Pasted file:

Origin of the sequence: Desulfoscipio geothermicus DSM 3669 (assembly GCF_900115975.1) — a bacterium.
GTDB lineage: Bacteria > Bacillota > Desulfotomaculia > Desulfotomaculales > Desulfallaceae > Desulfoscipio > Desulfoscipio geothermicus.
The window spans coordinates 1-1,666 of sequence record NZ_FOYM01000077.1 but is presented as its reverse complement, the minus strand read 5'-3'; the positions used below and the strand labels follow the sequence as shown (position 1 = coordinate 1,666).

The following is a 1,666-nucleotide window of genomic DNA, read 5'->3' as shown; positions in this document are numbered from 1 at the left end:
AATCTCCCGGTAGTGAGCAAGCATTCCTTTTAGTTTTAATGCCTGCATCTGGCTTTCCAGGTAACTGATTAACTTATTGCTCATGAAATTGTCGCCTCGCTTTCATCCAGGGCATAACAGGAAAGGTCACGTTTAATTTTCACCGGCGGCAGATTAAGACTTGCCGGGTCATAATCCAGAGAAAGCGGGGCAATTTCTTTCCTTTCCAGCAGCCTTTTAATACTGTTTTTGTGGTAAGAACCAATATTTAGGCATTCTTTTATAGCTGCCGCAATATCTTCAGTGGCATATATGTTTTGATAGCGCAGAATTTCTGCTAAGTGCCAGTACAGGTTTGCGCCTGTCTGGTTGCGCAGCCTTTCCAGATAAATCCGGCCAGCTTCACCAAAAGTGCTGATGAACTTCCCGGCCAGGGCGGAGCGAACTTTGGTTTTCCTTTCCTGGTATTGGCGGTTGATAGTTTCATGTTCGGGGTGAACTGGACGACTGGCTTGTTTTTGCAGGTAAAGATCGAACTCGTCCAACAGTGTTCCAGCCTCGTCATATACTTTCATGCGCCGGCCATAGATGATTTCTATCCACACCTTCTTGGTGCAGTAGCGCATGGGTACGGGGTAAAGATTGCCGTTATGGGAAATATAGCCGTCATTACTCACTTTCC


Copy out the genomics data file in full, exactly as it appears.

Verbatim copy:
Origin of the sequence: Desulfoscipio geothermicus DSM 3669 (assembly GCF_900115975.1) — a bacterium.
GTDB lineage: Bacteria > Bacillota > Desulfotomaculia > Desulfotomaculales > Desulfallaceae > Desulfoscipio > Desulfoscipio geothermicus.
The window spans coordinates 1-1,666 of sequence record NZ_FOYM01000077.1 but is presented as its reverse complement, the minus strand read 5'-3'; the positions used below and the strand labels follow the sequence as shown (position 1 = coordinate 1,666).

The following is a 1,666-nucleotide window of genomic DNA, read 5'->3' as shown; positions in this document are numbered from 1 at the left end:
AATCTCCCGGTAGTGAGCAAGCATTCCTTTTAGTTTTAATGCCTGCATCTGGCTTTCCAGGTAACTGATTAACTTATTGCTCATGAAATTGTCGCCTCGCTTTCATCCAGGGCATAACAGGAAAGGTCACGTTTAATTTTCACCGGCGGCAGATTAAGACTTGCCGGGTCATAATCCAGAGAAAGCGGGGCAATTTCTTTCCTTTCCAGCAGCCTTTTAATACTGTTTTTGTGGTAAGAACCAATATTTAGGCATTCTTTTATAGCTGCCGCAATATCTTCAGTGGCATATATGTTTTGATAGCGCAGAATTTCTGCTAAGTGCCAGTACAGGTTTGCGCCTGTCTGGTTGCGCAGCCTTTCCAGATAAATCCGGCCAGCTTCACCAAAAGTGCTGATGAACTTCCCGGCCAGGGCGGAGCGAACTTTGGTTTTCCTTTCCTGGTATTGGCGGTTGATAGTTTCATGTTCGGGGTGAACTGGACGACTGGCTTGTTTTTGCAGGTAAAGATCGAACTCGTCCAACAGTGTTCCAGCCTCGTCATATACTTTCATGCGCCGGCCATAGATGATTTCTATCCACACCTTCTTGGTGCAGTAGCGCATGGGTACGGGGTAAAGATTGCCGTTATGGGAAATATAGCCGTCATTACTCACTTTCC